The recent news of Al and Tipper Gore divorcing after 40 years of marriage has sparked a national conversation on matrimony, a particularly resonant topic for me at the moment.
You see: I’m on the other side of the spectrum. I am getting divorced after a mere eight months of saying “I Do.” Despite the brevity of my union, it still hurts like a dart to the heart and I am extremely embarrassed. With that said – I can only imagine what the Gores are feeling. They have lived a public life on a global stage, survived a presidential campaign, and raised a few children. Not to mention the wealthy assets and property they have amassed through the years that will have to be divided upon their separation.
Dwelling on the elements of their unfortunate reality has made me look inward and take a new perspective on the collapse of my own short-term nuptials. Fortunately, we didn’t have any kids and we only own one house, but the whole endeavor has still spawned a surplus of questions: Did I dodge a bullet and ease the pain by folding in the cards before a year? How would I feel if I spent the better half of my life with my wife and our love crumbled after several decades? What exactly constitutes a successful marriage?
Those who know me were extremely surprised when I first told them I was getting married. I’m talking shocked – like the first time Screech saw Jesse naked pole-dancing in Showgirls. I was not the settling down type. My best friend and I would constantly joke that “marriage is not a word – it’s a sentence.” The truth is, I fell in love like a lot of young people do – fast and furious on a crowded dance floor in a trendy Boston bar. My grandmother had always warned me that lightning would strike one day, and I had gotten electrocuted over the head with a fierce bolt. We moved in together within a few months and took a luxurious vacation to Europe, I proposed on a Lite-Brite in the lobby of her office building three weeks later. I took the bulk of my life savings and bought her an overpriced rock and used a huge chunk for a down-payment on a new construction townhouse. We spent the entire summer planning this majestic and innovative wedding and the legwork actually was worth it. The event was a smash success and exceeded my expectations. I always said if I was going to get married I wanted something out of this world – like fireworks, fire eaters, and midget-tossing. I settled on a breathtaking museum venue, personalized paintings, and a Frank Sinatra lounge singer. No midgets were thrown and fire was absent.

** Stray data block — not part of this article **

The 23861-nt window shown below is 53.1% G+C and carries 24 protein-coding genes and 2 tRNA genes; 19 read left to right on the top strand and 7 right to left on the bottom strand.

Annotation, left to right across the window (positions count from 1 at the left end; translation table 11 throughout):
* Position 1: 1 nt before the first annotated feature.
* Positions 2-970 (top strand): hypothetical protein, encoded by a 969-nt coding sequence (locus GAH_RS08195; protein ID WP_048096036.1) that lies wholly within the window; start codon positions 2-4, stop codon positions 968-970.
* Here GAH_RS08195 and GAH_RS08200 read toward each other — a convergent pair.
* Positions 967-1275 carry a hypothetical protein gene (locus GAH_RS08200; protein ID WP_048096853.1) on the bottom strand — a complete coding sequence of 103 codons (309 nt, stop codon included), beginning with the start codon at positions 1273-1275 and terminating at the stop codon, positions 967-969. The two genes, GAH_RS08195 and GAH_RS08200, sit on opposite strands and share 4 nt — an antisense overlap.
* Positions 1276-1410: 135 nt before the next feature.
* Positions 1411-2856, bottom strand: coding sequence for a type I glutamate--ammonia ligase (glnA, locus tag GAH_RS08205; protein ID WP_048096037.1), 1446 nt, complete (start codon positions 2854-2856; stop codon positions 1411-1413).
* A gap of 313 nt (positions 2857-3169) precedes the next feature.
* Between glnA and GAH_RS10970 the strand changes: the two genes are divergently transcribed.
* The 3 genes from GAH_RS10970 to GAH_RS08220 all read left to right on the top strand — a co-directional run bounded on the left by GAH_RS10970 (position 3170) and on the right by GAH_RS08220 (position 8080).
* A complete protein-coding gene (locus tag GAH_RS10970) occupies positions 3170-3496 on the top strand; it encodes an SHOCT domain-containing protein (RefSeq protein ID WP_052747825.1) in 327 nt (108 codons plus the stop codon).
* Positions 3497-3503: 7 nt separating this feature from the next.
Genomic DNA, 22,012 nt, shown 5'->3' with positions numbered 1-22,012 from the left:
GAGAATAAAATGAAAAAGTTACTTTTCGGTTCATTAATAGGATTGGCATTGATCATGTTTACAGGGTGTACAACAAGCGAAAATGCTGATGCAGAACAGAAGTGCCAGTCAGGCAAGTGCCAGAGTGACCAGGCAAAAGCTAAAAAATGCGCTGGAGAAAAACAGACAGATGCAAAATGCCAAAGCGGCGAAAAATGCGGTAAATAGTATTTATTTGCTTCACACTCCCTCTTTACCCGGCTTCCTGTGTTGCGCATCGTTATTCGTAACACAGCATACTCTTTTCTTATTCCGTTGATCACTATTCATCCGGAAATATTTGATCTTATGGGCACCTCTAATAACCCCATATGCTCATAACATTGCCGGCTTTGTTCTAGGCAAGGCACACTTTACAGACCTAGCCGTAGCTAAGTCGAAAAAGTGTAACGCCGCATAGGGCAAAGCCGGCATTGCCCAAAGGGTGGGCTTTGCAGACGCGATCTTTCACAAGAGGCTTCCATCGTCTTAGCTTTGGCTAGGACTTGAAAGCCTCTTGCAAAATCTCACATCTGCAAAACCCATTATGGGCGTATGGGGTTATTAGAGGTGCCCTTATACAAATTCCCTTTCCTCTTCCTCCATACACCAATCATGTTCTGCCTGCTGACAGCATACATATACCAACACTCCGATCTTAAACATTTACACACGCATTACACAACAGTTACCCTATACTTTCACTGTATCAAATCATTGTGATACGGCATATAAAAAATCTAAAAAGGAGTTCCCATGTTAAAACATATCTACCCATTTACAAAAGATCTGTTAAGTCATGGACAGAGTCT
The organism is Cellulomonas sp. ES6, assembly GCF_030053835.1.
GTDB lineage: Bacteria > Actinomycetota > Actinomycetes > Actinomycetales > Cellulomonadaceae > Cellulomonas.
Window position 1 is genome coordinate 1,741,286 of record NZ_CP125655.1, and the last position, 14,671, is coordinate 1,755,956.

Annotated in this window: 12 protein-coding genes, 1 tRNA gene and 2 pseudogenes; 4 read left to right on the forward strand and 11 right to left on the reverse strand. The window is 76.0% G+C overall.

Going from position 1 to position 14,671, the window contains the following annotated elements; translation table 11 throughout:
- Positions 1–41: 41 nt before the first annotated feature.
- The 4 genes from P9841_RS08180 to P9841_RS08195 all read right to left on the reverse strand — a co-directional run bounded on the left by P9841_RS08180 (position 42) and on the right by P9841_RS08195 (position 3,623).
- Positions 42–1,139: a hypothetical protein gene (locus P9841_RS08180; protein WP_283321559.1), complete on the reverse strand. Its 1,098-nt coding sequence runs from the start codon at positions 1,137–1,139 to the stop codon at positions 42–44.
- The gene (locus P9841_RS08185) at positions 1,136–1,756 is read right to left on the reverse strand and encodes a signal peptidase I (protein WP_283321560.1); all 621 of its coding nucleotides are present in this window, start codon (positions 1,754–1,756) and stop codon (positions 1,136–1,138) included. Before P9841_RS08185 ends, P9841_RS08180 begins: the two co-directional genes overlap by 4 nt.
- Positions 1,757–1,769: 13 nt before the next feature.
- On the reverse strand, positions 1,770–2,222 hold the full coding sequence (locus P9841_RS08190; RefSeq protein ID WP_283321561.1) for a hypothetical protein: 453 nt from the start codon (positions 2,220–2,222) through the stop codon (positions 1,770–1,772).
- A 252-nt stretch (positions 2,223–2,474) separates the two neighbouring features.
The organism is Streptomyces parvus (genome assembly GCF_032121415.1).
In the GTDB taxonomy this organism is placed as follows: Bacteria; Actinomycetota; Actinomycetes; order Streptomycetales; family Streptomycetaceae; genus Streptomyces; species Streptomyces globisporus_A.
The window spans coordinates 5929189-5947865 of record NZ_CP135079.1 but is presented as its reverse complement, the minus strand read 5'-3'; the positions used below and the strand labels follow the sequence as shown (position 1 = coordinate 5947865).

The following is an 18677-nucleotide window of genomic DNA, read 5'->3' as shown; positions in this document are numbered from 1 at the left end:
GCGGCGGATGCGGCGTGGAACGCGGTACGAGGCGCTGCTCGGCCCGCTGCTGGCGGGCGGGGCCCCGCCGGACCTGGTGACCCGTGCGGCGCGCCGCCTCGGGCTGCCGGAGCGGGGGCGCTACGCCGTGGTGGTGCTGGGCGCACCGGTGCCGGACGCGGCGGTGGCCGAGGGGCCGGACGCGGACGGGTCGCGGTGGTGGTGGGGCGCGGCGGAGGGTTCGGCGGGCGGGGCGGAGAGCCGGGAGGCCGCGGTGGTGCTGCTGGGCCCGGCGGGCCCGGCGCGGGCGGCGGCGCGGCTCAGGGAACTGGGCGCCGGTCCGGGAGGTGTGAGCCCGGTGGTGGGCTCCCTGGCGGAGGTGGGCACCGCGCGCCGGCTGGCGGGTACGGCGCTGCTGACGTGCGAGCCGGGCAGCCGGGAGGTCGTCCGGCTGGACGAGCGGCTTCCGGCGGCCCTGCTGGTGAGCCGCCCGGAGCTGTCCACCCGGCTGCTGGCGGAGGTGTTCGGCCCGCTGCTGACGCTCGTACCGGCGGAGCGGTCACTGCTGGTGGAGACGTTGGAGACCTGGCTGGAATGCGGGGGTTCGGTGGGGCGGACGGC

We spent our honeymoon at a top-notch resort in Jamaica – drinking kegs of frozen cocktails, eating jerk chicken, and getting massaged by freakishly strong Rastafarian women. It was an exciting and passionate love affair and I’m sure if we outlined the life details of the Gores it would sound even more captivating. So what went wrong?
My situation perhaps is a bit more transparent. We were what a friend referred to as “the tumbleweed and the street lamp.” At least on paper. I am a social butterfly who has had the same friends since high school. I love adventure, vacations, and constant stimuli. I also don’t work in the corporate world. I am an aspiring novelist and independent publicist who never knows where his next paycheck is coming. I’m laid back, creative, and athletic. She is a meticulous and successful accountant for a major healthcare firm. Her ideal night is lying on the couch, watching Gilmore Girls, and planning the intricate details of her retirement plans while she calculates how much it would cost to add crown molding to the den. I guess the bottom line is that sometimes opposites don’t attract. For the record: I didn’t want the divorce and there was no one else involved.
But the Gores? Life partners for four decades. Like-minded activists. Proud parents of four successful children. How did their long love fade like a crayon tattoo in a downpour? When we wrote our own vows and announced them in front of our family and friends – I believed what I said and I was ready to honor them. But when the idea of being locked down to someone for eternity causes supreme anxiety and depression – in today’s hyper-stimulated world is it wrong to want to run for the hills?
Strangely, although I am financially, spiritually, and romantically wounded beyond repair, I don’t regret the entire experience. I joke with friends that I have pulled a Men In Black and flashed my brain of all past memories. But the truth is, marriage is difficult and complicated. Whether it’s a few months long or several decades. It’s like a plant that has to be constantly watered. Mine died on the vine and failed, but so do half the marriages in America. There is an old saying: “If practice makes perfect – how come nobody is perfect?”
I’m OK with having a Cindy Crawford-like mole on my reputation. If Al Gore can endure and persevere after such an extensive relationship – so can I. Sure I don’t have his money or recycling skills, but I have a cool Boston accent and when I say “Havad Yad” chicks dig it.
I wonder though, since he invented The Internet – does he gets preferential treatment on Match.com?
Josh Mitchell received his degree in journalism from Roger Williams University in Bristol, Rhode Island. Pissing On The Pulse Of The Planet, his non-fiction collection, was released by Yellow Moon Press in 2008. He lives and writes in Boston, where he runs his own boutique PR company Wickid Pissa Publicity.